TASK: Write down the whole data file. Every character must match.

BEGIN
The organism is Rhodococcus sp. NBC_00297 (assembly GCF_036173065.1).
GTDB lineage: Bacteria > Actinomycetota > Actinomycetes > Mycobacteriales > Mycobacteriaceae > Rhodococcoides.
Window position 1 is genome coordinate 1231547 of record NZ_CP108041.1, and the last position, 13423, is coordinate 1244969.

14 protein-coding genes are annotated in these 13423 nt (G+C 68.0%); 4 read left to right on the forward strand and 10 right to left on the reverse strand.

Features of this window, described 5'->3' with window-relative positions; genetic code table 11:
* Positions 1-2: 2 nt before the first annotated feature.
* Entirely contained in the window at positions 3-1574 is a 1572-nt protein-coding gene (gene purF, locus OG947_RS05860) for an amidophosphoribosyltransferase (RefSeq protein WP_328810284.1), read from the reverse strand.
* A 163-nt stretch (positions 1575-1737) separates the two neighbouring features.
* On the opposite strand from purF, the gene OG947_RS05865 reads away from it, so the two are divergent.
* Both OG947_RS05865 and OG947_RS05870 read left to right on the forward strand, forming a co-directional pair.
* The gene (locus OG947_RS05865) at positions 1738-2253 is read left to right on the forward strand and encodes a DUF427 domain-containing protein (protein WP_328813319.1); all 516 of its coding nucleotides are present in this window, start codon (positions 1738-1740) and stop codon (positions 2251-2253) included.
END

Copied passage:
The organism is Rhodococcus sp. NBC_00297 (assembly GCF_036173065.1).
GTDB lineage: Bacteria > Actinomycetota > Actinomycetes > Mycobacteriales > Mycobacteriaceae > Rhodococcoides.
Window position 1 is genome coordinate 1231547 of record NZ_CP108041.1, and the last position, 13423, is coordinate 1244969.

14 protein-coding genes are annotated in these 13423 nt (G+C 68.0%); 4 read left to right on the forward strand and 10 right to left on the reverse strand.

Features of this window, described 5'->3' with window-relative positions; genetic code table 11:
* Positions 1-2: 2 nt before the first annotated feature.
* Entirely contained in the window at positions 3-1574 is a 1572-nt protein-coding gene (gene purF, locus OG947_RS05860) for an amidophosphoribosyltransferase (RefSeq protein WP_328810284.1), read from the reverse strand.
* A 163-nt stretch (positions 1575-1737) separates the two neighbouring features.
* On the opposite strand from purF, the gene OG947_RS05865 reads away from it, so the two are divergent.
* Both OG947_RS05865 and OG947_RS05870 read left to right on the forward strand, forming a co-directional pair.
* The gene (locus OG947_RS05865) at positions 1738-2253 is read left to right on the forward strand and encodes a DUF427 domain-containing protein (protein WP_328813319.1); all 516 of its coding nucleotides are present in this window, start codon (positions 1738-1740) and stop codon (positions 2251-2253) included.